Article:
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Some come to know the land or the farm or the ranch by way of being raised on one. It’s the same story for most of the agents at Hayden Outdoors, including Casey Stayman and Tracy Heckert. Both became lifelong experts on equine properties by trotting, galloping, or wandering their way through life on horseback. Today, they’re two of Hayden Outdoors’ leading specialists on buying and selling horse property, with extensive experience with what to know before buying equine property.
Casey and Tracy are no strangers to the benefits of owning horse property; they don’t hesitate to talk about how horses have shaped their lives, and the power of being in such close contact with the impressive animals.
Casey was born and raised in Colorado. Her early days were spent picking up riding the old fashioned way. “We’d buy horses for $50 to $200, and learn to ride on a trial basis. If you fell off, you got back on.” The grit and tenacity served her well, and she embarked on a proper equine education at 15 when one of her neighbors was training reining horses and took her under his wing. Later, after her son was born, horses helped her find her way through a severe case of postpartum depression. Fall off, get back on.
Today, she lives with her family in Wyoming, but still manages the Hokey Pokey Ranch Company in Livermore, Colorado. She rides mostly Western, working with roping horses and her new cutting horse and is actively involved with her local 4 H program. She’s been a real estate agent for over 15 years, and has proudly been with Hayden for eight of those, representing farm, ranch, and horse properties in Wyoming and Colorado.
Tracy’s mom was an assistant to a trainer at a successful Arabian horse farm in Southern California. She was on horseback not long after she learned to walk and enrolled in 4-H when she was nine years old. She attributes most of her equine education to the organization, became a 4-H leader at one point and then briefly bred paint horses before moving to Colorado in 2004.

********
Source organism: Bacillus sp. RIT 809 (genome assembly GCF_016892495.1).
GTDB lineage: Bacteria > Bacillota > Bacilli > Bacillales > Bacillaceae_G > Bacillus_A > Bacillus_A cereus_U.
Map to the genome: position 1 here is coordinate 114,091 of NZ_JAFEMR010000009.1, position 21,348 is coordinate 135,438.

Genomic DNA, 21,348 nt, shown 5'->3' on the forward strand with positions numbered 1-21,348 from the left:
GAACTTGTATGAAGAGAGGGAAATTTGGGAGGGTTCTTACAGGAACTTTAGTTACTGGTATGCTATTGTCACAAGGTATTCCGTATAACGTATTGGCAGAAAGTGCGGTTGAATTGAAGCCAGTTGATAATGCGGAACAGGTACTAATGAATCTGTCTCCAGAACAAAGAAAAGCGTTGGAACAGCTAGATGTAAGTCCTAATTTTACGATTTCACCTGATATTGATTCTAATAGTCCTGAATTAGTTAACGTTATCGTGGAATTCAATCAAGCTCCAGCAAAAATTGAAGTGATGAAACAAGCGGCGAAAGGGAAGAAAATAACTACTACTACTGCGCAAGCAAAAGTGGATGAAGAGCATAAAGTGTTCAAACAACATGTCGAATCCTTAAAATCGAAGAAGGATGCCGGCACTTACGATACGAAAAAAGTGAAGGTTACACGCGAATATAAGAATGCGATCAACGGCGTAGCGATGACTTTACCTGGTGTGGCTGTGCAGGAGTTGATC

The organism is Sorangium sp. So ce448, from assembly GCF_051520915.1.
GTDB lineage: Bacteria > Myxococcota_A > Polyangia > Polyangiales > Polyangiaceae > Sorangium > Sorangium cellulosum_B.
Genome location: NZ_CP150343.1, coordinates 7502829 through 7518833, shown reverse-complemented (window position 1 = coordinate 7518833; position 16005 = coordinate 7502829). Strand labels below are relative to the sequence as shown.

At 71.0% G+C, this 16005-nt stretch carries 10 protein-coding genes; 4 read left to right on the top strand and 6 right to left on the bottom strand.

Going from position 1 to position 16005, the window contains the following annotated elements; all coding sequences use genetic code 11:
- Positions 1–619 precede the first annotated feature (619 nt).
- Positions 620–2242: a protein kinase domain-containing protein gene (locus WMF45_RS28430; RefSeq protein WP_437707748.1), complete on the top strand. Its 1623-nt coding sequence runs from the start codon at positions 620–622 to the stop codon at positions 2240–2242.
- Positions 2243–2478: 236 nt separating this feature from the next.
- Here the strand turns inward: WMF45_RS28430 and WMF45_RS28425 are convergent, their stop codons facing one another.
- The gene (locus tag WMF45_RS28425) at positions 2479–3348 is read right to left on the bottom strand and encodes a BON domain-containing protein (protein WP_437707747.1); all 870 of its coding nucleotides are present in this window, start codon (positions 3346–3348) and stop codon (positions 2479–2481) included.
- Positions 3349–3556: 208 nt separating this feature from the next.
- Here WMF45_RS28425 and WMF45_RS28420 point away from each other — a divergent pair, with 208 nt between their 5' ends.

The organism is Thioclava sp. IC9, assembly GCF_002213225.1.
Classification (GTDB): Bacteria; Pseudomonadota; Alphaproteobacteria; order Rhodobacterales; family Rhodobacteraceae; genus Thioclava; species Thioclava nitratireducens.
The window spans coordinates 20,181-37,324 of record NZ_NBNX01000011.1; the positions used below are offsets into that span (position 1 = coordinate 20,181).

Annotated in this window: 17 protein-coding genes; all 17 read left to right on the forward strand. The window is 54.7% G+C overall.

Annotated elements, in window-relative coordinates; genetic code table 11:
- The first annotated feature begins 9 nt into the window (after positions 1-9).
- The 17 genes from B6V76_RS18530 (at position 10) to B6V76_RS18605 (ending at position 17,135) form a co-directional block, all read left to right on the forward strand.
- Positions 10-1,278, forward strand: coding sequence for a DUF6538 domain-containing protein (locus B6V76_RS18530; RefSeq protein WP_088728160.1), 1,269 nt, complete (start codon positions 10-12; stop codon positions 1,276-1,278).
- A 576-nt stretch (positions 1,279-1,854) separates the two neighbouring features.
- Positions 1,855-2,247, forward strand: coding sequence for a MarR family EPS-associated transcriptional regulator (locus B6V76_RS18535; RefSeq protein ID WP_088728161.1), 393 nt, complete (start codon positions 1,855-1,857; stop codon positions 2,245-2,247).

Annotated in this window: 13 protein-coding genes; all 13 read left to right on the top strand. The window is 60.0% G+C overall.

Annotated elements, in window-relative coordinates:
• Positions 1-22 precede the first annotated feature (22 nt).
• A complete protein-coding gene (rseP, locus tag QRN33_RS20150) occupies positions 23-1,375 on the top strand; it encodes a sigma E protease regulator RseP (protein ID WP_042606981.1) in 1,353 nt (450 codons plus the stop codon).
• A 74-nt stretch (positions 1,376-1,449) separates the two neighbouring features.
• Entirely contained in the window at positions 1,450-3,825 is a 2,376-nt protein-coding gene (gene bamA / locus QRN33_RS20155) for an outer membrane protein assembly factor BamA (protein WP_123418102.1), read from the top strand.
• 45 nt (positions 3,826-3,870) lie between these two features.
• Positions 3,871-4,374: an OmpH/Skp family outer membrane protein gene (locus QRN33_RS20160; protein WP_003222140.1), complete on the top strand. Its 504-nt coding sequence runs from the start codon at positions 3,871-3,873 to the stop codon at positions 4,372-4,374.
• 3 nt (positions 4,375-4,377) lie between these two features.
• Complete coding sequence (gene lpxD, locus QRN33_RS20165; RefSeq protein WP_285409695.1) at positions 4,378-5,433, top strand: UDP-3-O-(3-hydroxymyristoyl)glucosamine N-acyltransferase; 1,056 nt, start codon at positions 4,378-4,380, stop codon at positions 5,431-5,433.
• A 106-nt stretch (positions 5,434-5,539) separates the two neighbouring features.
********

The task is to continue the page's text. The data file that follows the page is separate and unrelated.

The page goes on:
After settling in the Centennial State, Tracy founded a non-profit sanctuary for kids and horses – the Charis Youth Ranch. She partners rescued horses with at-risk youth, giving the horses a second chance and the kids an opportunity to build confidence and self esteem. She’s now based out of Fort Collins, Colorado, and rides mostly English, but, “I like an old Western saddle every once in a while.” Tracy has specialized in brokering farm, ranch, and equine property in Colorado since 2004.
While they’re horse lovers at heart, both agents are quick to point out the benefits must be weighed against a variety of other factors when you’re considering buying land that can accommodate horses. They walked through the important things to look for before you do.
Before you invest in real estate with the intention of putting horses on it, it’s important to take a close look at what you hope to accomplish. Casey often asks these questions to potential clients to get a sense of what they need:
Tracy continues, “You have to cover the bases from two perspectives – what the horse will need, and what the client wants.”
Both agents outline the minimal requirements for a horse to live on a piece of land:
From there, the conditions get more specific to each client’s – and each horse’s – needs. Says Tracy, “I really try to educate my clients on the different types of fencing. If you buy some beautiful acreage, but it’s peppered with old barbed wire, you’re going to need to pull it out and definitely put in a new fence.”
Property size is an obvious but very important consideration. The agents have seen a trend in people wanting to downsize their equine property while still maintaining some of the key aspects of a larger horse property. For these buyers, Tracy and Casey look at equine-specific developments with shared facilities and infrastructure. If you want to purchase a large parcel of land for your horses, you might need to consider the cost of hiring a live-in caretaker to help with maintenance.